Then the group of Blue Birds inserted a wick into each egg pocket. They poured melted wax into the pockets, enough to congeal the lint and hold it in place. This produced a set of fire starters that one might use to start a camp fire or a fire in the home fireplace. You would break off one or two egg cups, arrange the firewood over them and set them on fire to get the fire going.
Thus a single collaborative activity using lint combined education (lint is a fire hazard!) with practical manufacture of a useful item (an inexpensive substitute for the popular Duraflame firelog).
The Blue Bird experience was an education to me as well. Based on their project, it occurred to me that the present approach in our home, where we store dryer lint in a covered plastic bin prior to disposal, might be really risky!
Constipation in Clothes Dryer Exhaust Ducts
Within our home, the principal collectors of lint are the clothes dryer lint filter, the vacuum cleaner bag, and the areas of floor under the furniture that our vacuum cleaner can’t quite reach. Of these, the mother lode, the easily accessible treasure chest, is the clothes dryer filter.
The filter supposedly intercepts all clothes lint so that only clean air blows down the exhaust duct to the outside world. However, some lint can creep through or around the best-maintained filter. Ideally, it blows outdoors, but it’s possible for lint to stick to the walls of the duct, just as plaque sticks to the walls of our arteries. And just like our arteries, over time that residue can build up and obstruct the air flow.
How likely is that your duct will dangerously block with lint? The people who sell duct cleaning services would like you to toss in your bed, losing sleep until you finally in desperation phone 1-800-CLEAN-MY-PIPES. But this just speaks to the power of advertising to incite fear.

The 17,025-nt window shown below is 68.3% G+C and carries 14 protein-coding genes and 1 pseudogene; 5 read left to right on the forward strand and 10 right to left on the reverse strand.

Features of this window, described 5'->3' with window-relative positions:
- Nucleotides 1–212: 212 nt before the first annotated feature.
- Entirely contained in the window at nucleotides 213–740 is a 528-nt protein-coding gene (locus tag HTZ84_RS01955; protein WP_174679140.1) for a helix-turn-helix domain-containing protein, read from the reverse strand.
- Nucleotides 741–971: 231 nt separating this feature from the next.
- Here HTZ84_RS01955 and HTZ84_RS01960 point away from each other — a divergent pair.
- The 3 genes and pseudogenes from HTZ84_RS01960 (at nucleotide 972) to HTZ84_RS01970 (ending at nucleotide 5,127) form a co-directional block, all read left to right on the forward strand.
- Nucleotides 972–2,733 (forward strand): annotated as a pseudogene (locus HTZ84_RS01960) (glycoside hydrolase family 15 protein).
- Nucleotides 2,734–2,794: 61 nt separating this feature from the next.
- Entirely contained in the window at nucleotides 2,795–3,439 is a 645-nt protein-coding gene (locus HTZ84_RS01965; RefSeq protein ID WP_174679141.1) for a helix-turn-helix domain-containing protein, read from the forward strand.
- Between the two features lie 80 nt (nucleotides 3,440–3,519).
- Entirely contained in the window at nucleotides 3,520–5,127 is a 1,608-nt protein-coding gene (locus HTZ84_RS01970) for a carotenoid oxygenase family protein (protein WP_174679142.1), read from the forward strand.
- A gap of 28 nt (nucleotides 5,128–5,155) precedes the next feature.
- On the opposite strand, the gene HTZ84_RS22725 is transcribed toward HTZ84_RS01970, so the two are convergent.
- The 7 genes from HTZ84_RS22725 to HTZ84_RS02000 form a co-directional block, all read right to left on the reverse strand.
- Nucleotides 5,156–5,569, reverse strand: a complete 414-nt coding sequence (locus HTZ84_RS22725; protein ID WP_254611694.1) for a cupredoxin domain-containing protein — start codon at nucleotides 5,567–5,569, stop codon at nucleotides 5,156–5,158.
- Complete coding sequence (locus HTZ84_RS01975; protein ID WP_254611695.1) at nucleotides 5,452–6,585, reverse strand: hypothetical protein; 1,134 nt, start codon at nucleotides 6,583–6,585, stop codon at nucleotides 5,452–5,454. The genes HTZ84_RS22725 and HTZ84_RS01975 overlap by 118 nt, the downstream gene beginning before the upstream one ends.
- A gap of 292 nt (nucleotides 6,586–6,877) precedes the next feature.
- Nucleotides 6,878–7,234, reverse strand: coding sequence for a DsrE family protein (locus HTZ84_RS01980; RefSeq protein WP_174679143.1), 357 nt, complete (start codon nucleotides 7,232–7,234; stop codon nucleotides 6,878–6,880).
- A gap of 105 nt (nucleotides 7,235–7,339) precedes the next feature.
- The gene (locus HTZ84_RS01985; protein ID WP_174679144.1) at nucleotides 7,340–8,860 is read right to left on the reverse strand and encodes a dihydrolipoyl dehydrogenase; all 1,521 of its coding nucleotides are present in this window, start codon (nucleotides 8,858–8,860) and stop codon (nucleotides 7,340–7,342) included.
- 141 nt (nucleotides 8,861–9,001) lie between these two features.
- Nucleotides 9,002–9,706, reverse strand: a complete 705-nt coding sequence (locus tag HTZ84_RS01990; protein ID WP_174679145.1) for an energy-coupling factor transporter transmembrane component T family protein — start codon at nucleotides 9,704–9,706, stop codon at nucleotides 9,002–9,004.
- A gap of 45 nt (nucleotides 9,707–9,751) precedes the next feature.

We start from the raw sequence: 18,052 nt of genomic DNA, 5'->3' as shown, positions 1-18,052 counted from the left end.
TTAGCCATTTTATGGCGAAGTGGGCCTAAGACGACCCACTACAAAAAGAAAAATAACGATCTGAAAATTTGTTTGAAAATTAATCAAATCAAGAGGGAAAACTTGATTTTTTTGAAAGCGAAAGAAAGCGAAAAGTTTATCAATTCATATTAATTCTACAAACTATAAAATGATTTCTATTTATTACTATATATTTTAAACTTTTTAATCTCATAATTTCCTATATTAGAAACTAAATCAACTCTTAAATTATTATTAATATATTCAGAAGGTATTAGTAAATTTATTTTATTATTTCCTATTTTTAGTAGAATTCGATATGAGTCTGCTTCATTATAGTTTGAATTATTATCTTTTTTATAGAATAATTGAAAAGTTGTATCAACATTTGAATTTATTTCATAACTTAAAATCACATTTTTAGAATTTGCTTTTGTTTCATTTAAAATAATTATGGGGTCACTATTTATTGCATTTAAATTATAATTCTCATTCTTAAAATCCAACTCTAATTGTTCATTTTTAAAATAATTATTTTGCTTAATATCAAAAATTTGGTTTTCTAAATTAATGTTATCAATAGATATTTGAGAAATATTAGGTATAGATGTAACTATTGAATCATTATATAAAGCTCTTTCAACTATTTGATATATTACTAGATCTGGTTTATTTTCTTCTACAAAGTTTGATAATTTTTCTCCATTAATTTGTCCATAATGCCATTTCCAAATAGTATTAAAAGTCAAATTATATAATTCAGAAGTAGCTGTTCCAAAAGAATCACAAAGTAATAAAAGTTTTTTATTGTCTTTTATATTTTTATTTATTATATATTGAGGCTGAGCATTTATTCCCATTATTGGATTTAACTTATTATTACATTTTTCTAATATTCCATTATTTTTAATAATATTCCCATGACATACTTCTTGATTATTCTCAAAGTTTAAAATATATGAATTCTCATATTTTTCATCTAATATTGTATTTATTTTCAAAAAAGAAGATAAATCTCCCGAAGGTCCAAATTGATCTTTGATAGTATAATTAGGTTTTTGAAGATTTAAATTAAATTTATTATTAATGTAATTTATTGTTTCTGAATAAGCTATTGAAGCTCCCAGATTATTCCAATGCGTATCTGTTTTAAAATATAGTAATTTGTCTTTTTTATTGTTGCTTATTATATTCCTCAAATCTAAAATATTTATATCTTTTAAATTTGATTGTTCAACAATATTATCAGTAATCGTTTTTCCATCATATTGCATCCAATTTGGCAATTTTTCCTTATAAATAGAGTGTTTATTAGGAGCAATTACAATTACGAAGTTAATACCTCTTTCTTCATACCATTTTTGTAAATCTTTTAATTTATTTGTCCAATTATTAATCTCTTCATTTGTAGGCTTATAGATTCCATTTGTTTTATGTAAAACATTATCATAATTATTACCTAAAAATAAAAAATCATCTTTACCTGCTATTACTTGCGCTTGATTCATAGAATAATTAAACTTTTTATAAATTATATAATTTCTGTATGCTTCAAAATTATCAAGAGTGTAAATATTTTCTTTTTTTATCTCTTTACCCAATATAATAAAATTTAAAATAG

The Macho Approach To Duct Cleaning
Homeowners who love their leaf blowers have a preferred solution: to blow the lint out with a gigantic burst of compressed air. No doubt this approach is satisfactory in some cases. However, consider this: plumbers do not open a blocked drain pipe with an immense overpressure of water. Nor do cardiologists unplug your arteries with a pressurized burst of blood.
Therefore it seemed to me that a sensible approach might be to snake a brush through the exhaust duct. The brush would push out the lint and leave a clean duct with minimal stress on the duct itself. This is the classic Roto Rooter approach for plumbing. It’s analogous to some atherectomy tools such as the rotablator, used to cut plaque out of arteries.
My Venture Into the Kingdom of Lint
Our ancient clothes dryer recently went to its reward and we were ready to acquire a new one. While buying the dryer I resolved to use this occasion to clean the lint from our exhaust duct. Fortunately, we did not have a flimsy fabric duct. Nor did we have an accordion duct whose crevices might serve as nucleation sites for gigantic lint balls.
Our dryer duct consists of sixteen feet of four-inch-diameter lightweight aluminum ducting. No one had cleaned or even examined it since contractor Todd Wire installed it several years ago. The ductwork appears below in our Grosse Pointe basement.
There is a right-angle fitting on the back of the dryer from which the duct rises about seven feet to the ceiling. Another right angle, and it wanders an additional nine feet around a corner and then attaches to the outside exhaust. The exhaust cover takes the place of a glass brick. It closes with flaps that open when the dryer air is blowing:
Tools for the Lint Journey
Next, I needed a proper set of equipment. A search for “dryer duct cleaner” on Amazon.com yields a paltry 352 hits. Further examination disqualified many because they were designed for perfectly straight ductwork. Most others failed to qualify because they could not reach into ducts more than 10 or at most 12 feet.
The only viable options appeared to be Rutland (20 foot cable, $22.73, reviewer score 2.5 out of 5) and Ductsmart (25 foot cable plus storage drum and many accessories, $49.95, reviewer score 4.5 out of 5). Although not every Ductsmart review was positive, in totality it blew away the competition and I bought that kit.
The Ductsmart Kit
I was immediately impressed by the packaging. The Ductsmart comes in a cardboard box about one foot on each side, with an integral handle:
This type of box is ideal for toolkits that one rarely uses. The top is re-closeable for storage and transport:
The other equipment I have that comes in a similar package (a comb binding machine and a photographic lighting kit) is easy to use and doesn’t add to clutter.
Inside the box is a Styrofoam tray with compartments for the accessories, beneath which is the plastic drum that feeds out the metal cable.
The tray contained a wider range of tools than I ever expect to use: